Section 21 evictions ‘set to continue’ after loophole uncovered

Lettings experts claim a flaw in the Renters (Reform) Bill means S21 'no fault' evictions will still be possible after the bill becomes law.

Landlords and agents will be able to carry on evicting tenants through Section 21 ‘no fault’ notices, it is claimed, even after the Renters (Reform) Bill becomes law.

Lettings experts from tenant referencing company Goodlord and law firm Dutton Gregory say a loophole in the bill will create ‘a patchwork system’.

Potential flaw

The news of a potential flaw in the Government’s plans to abolish Section 21 comes after Housing Secretary Michael Gove promised to ensure it happens before a General Election this year.

Any periodic or fixed-term tenancies in place before the ban takes effect will not come under the new law immediately, the legal specialists say.

It will only apply once a fixed-term tenancy is changed to a periodic one.

Critical detail

And the experts say ‘a critical detail’ has been uncovered which shows that the ban would only be relevant to periodic tenancies once the Government’s review of the courts has completed.

Ministers pledged to hold off on S21 abolition until they were sure the courts could cope with the extra cases created by the move.

Oli Sherlock, Goodlord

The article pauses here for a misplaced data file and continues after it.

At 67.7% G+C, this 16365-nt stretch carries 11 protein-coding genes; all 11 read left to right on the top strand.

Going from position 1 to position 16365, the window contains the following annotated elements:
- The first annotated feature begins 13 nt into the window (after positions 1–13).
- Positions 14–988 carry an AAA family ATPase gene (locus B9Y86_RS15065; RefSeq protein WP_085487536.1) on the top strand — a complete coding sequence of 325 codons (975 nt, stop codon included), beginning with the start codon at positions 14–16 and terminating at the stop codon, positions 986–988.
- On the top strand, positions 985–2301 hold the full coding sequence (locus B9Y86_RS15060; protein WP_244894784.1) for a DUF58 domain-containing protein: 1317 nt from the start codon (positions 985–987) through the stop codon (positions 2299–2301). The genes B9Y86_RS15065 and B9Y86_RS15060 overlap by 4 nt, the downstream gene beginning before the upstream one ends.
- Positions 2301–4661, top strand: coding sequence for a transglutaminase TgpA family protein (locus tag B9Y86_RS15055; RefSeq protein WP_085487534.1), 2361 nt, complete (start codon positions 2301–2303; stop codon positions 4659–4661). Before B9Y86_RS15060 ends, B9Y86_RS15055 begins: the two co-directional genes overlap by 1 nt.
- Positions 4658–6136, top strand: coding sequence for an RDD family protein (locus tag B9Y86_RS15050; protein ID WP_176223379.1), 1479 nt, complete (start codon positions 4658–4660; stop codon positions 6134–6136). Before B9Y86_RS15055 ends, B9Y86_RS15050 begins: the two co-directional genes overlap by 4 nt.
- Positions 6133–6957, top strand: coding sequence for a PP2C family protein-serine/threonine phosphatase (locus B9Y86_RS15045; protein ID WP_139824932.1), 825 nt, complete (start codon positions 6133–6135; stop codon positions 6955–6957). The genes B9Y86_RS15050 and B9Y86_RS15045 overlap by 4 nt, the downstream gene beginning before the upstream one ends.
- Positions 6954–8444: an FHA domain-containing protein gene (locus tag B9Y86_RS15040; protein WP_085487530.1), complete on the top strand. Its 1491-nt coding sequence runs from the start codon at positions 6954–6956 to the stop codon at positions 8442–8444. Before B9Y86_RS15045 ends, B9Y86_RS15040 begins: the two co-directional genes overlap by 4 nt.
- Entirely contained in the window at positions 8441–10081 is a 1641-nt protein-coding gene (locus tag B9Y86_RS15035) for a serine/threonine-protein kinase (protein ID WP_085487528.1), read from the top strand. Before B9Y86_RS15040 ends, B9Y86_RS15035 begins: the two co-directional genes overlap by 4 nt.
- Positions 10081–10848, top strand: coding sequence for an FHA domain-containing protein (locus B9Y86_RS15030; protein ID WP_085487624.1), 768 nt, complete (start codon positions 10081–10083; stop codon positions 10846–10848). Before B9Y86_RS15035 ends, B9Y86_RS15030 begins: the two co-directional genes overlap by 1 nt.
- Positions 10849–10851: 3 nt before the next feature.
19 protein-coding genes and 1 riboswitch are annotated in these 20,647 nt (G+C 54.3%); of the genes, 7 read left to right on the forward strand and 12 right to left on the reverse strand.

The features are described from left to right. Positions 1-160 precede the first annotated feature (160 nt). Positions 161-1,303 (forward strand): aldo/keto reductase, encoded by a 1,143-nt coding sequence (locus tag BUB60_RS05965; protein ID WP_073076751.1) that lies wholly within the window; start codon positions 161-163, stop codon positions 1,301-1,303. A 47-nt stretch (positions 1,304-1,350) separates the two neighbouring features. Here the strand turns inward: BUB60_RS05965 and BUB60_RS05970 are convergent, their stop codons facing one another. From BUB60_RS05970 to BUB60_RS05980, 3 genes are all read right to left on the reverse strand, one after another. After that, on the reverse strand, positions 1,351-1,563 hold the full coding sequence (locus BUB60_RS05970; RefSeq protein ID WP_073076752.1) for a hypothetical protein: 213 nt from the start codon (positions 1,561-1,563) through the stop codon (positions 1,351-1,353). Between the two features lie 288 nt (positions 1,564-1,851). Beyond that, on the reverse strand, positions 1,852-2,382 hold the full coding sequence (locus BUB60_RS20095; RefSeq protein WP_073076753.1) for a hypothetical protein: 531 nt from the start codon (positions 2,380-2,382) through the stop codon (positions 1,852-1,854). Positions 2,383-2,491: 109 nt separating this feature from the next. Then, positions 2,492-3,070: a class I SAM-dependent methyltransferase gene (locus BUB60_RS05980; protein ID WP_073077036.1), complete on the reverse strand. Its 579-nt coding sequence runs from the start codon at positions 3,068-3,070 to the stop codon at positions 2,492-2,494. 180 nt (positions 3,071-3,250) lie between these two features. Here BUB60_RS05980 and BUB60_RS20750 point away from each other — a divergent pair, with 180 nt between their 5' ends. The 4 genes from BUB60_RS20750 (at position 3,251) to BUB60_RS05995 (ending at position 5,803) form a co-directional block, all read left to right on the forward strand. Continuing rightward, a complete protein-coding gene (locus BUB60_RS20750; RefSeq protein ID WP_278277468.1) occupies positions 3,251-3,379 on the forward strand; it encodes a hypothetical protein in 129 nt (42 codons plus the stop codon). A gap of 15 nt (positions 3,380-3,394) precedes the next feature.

Oli Sherlock, Managing Director of Insurance, Goodlord

Oli Sherlock, Managing Director of Insurance at Goodlord, says: “As the Bill currently stands, it seems that the apparent promise to delay the scrapping of Section 21 to allow for court reform is not what it seems.

It appears that the market will be delivered a fragmented process.”

“Instead, it appears that the market will be delivered a fragmented process which sees some tenancies permitting Section 21, some not, and others that could fall into either camp depending on how a tenancy renewal is handled,” he says.

“This would all be taking place alongside an investigation into the courts, which currently has no confirmed timeline or identifiable metrics for success.”

Listen to Sherlock and Ryan Heaven, a solicitor at Dutton Gregory Solicitors, discuss this issue in more detail in a webinar here

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